...
    	Example         Printer   Example
    	...
  3. Optional: Display the list of CUPS models to identify the PPD name of your printer:

    lpinfo -m
    ...
    samsung.ppd Samsung M267x 287x Series PXL
    ...

    You require the name of the PPD file when you add the printer in the next step.

  4. Add the printer to CUPS:

    # lpadmin -p "example_printer" -v smb://win_print_srv.ad.example.com/Example -m samsung.ppd -o auth-info-required=negotiate -E

    The command uses the following options:

    • -p printer_name sets the name of the printer in CUPS.
    • -v URI_to_Windows_printer sets the URI to the Windows printer. Use the following format: smb://host_name/printer_share_name.
    • -m PPD_file sets the PPD file the printer uses.
    • -o auth-info-required=negotiate configures CUPS to use Kerberos authentication when it forwards print jobs to the remote server.
    • -E enables the printer and CUPS accepts jobs for the printer.

Verification steps

  1. Log into the Red Hat Enterprise Linux host as an AD domain user.
  2. Authenticate as an AD domain user:

    # kinit domain_user_name@AD_KERBEROS_REALM
  3. Print a file to the printer you added to the local CUPS print server:

    # lp -d example_printer file

8.10. Working with CUPS logs

8.10.1. Types of CUPS logs

CUPS provides three different kinds of logs:

  • Error log - Stores error messages, warnings and debugging messages.
  • Access log - Stores messages about how many times CUPS clients and web UI have been accessed.
  • Page log - Stores messages about the total number of pages printed for each print job.

In Red Hat Enterprise Linux 8, all three types are logged centrally in systemd-journald together with logs from other programs.

Warning

In Red Hat Enterprise Linux 8, the logs are no longer stored in specific files within the /var/log/cups directory, which was used in Red Hat Enterprise Linux 7.

8.10.2. Accessing CUPS logs

This section describes how to access:

  • All CUPS logs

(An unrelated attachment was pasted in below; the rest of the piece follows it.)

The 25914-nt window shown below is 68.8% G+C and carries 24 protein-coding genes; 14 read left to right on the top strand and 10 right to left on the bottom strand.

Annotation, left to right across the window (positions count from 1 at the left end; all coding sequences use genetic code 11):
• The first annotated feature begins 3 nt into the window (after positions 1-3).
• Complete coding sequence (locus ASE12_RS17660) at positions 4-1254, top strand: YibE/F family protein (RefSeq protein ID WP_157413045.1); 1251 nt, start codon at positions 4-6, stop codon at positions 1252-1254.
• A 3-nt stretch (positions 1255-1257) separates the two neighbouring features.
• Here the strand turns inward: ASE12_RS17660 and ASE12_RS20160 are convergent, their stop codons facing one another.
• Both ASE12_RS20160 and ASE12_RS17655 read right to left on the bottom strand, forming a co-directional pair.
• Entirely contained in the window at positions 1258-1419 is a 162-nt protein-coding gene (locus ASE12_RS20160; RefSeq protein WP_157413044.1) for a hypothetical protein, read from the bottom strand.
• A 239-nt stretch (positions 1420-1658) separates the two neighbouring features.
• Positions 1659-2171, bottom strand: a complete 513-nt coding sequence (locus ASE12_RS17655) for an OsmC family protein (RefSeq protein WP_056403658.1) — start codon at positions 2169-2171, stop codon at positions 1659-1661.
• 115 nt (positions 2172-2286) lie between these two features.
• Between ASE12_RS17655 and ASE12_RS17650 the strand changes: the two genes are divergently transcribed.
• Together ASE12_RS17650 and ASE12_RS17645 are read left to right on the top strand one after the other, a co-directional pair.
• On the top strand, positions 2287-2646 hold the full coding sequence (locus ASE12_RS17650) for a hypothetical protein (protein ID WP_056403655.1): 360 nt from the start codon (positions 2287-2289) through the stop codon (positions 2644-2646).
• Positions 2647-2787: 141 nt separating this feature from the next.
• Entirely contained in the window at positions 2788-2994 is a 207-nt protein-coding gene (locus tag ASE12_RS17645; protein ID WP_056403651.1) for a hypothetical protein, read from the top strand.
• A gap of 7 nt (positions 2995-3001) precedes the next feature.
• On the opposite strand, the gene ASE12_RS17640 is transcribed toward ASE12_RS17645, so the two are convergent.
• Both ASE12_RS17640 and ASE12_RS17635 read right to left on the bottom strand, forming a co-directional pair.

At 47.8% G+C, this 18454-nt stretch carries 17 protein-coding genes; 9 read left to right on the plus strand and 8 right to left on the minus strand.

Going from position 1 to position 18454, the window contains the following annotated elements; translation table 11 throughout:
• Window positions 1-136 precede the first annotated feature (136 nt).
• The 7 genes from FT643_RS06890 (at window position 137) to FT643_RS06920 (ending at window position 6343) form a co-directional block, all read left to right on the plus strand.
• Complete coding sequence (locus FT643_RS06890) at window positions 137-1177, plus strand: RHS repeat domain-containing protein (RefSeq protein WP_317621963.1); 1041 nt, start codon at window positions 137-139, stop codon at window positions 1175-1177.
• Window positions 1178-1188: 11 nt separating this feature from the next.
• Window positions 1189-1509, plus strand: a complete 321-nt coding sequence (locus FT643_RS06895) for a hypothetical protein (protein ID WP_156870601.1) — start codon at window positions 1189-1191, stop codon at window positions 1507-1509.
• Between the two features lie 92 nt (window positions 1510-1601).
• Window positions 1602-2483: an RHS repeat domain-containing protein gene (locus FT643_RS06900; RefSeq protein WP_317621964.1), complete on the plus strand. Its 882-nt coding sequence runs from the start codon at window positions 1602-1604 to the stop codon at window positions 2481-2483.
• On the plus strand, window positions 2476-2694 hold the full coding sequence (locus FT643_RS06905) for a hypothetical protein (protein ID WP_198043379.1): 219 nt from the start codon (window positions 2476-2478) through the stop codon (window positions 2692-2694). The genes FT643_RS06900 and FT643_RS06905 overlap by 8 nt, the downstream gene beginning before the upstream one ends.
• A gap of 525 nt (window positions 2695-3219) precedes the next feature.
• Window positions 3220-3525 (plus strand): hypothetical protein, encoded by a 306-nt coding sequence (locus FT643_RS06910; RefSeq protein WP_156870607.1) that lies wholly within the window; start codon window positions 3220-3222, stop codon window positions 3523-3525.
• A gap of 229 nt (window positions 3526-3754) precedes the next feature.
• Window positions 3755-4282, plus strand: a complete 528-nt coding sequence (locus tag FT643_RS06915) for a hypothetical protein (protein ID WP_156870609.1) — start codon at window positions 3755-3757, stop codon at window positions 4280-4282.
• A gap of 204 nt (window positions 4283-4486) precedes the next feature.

• CUPS logs for a specific print job
  • CUPS logs within a specific time frame

8.10.2.1. Accessing all CUPS logs

Procedure

  • Filter CUPS logs from systemd-journald:
$ journalctl -u cups

8.10.2.2. Accessing CUPS logs for a specific print job

Procedure

  • Filter logs for a specific print job:
$ journalctl -u cups JID=N

Where N is a number of a print job.

8.10.2.3. Accessing CUPS logs by specific time frame

Procedure

  • Filter logs within the specified time frame:
$ journalctl -u cups --since=YYYY-MM-DD --until=YYYY-MM-DD

Where YYYY is year, MM is month and DD is day.

8.10.3. Configuring the CUPS log location

This section describes how to configure the location of CUPS logs.

In Red Hat Enterprise Linux 8, CUPS logs are by default logged into systemd-journald, which is ensured by the following default setting in the /etc/cups/cups-files.conf file:

ErrorLog syslog
Important

Red Hat recommends to keep the default location of CUPS logs.

If you want to send the logs into a different location, you need to change the settings in the /etc/cups/cups-files.conf file as follows:

ErrorLog <your_required_location>
Warning

If you change the default location of CUPS log, you may experience an unexpected behavior or SELinux issues.

context: configuring-printing

context: Deploying-different-types-of-servers